Table of Contents
International Journal of Family Medicine
Volume 2014, Article ID 103853, 7 pages
http://dx.doi.org/10.1155/2014/103853
Research Article

Prescription Practice for Diabetes Management among a Female Population in Primary Health Care

1Medical College, AL Imam Mohammed Islamic University, Riyadh, Saudi Arabia
2King Fahad Cardiac Center, King Khalid Hospital, Medical College, King Saud University, P.O. Box 93254 Riyadh, Saudi Arabia

Received 17 November 2013; Accepted 13 February 2014; Published 20 March 2014

Academic Editor: Christos D. Lionis

Copyright © 2014 Fouzia A. ALHreashy and Abdulelah F. Mobierek. This is an open access article distributed under the Creative Commons Attribution License, which permits unrestricted use, distribution, and reproduction in any medium, provided the original work is properly cited.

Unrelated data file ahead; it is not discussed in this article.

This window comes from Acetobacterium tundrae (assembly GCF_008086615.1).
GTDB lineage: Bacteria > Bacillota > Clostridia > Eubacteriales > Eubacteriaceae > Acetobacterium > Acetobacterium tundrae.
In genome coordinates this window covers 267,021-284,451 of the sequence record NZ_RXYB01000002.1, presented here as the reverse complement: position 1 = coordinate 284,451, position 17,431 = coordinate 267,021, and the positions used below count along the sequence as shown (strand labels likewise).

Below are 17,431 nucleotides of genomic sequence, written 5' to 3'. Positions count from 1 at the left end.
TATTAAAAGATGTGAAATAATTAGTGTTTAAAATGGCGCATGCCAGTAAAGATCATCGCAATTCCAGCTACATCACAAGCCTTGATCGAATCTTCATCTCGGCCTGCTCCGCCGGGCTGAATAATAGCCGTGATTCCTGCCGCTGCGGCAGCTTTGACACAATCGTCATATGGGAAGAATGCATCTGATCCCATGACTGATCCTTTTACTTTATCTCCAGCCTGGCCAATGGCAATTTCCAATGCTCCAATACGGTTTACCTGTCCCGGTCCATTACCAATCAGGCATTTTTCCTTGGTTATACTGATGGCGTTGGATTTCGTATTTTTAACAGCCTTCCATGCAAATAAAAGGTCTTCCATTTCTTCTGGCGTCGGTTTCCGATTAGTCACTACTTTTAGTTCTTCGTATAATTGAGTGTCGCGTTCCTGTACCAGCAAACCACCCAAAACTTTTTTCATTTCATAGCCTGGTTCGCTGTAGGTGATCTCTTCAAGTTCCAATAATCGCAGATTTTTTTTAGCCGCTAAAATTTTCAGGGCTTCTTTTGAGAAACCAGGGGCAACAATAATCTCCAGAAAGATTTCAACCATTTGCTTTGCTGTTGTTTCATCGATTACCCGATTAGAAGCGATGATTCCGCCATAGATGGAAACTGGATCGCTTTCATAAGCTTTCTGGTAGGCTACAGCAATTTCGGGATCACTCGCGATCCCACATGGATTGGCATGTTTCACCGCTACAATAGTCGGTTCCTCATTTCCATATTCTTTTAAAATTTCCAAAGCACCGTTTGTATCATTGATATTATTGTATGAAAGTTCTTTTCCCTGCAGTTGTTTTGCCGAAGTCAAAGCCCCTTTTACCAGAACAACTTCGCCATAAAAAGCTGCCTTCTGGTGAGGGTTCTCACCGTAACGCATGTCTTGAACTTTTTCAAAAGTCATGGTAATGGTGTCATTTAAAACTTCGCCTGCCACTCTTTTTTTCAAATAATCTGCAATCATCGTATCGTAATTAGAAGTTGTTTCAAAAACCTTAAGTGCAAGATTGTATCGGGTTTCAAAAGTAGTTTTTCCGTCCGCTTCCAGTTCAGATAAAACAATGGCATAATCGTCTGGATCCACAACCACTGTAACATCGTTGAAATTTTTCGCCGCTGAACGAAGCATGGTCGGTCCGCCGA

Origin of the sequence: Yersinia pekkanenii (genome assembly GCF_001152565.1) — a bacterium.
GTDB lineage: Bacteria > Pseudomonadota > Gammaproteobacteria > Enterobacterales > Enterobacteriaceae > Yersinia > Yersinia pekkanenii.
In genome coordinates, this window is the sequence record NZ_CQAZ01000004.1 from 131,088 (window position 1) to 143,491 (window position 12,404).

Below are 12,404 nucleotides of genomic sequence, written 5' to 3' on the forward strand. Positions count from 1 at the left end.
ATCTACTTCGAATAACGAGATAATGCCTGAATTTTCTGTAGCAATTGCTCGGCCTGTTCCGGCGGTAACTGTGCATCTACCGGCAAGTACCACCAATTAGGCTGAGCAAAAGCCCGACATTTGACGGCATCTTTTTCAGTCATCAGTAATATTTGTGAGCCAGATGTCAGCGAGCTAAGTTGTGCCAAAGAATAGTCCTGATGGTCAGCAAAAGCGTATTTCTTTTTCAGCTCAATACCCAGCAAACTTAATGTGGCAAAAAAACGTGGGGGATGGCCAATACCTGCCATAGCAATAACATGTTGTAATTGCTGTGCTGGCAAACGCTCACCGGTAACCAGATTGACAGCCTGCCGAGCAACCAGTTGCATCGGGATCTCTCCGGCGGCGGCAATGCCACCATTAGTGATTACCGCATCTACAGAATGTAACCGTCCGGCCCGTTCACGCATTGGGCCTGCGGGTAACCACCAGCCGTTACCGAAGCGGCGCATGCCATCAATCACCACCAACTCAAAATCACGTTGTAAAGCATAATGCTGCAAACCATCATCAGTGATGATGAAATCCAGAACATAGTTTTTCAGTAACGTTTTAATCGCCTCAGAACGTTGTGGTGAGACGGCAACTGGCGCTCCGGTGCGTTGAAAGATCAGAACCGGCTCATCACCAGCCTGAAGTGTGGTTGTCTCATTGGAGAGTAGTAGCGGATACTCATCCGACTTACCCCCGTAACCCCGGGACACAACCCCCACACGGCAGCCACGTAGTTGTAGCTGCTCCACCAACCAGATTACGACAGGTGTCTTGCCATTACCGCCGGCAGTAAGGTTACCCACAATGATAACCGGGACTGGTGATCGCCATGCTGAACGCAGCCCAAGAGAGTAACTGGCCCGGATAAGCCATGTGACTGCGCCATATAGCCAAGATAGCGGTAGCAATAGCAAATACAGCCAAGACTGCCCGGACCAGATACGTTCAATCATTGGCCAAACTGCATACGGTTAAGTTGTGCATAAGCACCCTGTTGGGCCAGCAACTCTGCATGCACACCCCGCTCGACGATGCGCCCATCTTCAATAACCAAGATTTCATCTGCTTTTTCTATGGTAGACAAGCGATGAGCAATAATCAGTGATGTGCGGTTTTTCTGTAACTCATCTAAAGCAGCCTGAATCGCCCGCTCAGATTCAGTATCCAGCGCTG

Abstract

Introduction. Prescription for diabetes care is an important practice in primary care. Methods. This is a descriptive study carried out on at primary care clinics over a five-month period at Al Imam Medical Complex, Riyadh, Saudi Arabia. It was cross-sectional study of 160 female diabetic patients, who visited the services between January and May, 2012. Data were collected from the medical records on the clinical characteristics and drugs prescribed for their diabetic management. Results. The majority of the sample population (82%) was older than 40 years old. Half of them had concomitant hypertension, hyperlipidemia, and obesity. There were 500 prescriptions for diabetes management. More than 57% of participants were on two or more drugs for hyperglycemia. Metformin was the most common drug prescribed. Metformin and sulphonylurea were the most common combined medications. Most of cases ( 70%) were on a combination of antihypertensive drugs. ACE or ARBs and diuretic was the most common combined prescriptions. Statins and aspirin were used by 41% and 23.8% of the research population, respectively. Conclusion. Polypharmacy is a feature in diabetes care. Most of the prescription practice for diabetic care follows the recommended guidelines for hyperglycemia and hypertension. Management of dyslipidemia among diabetic patients, however, is an area that needs to be developed.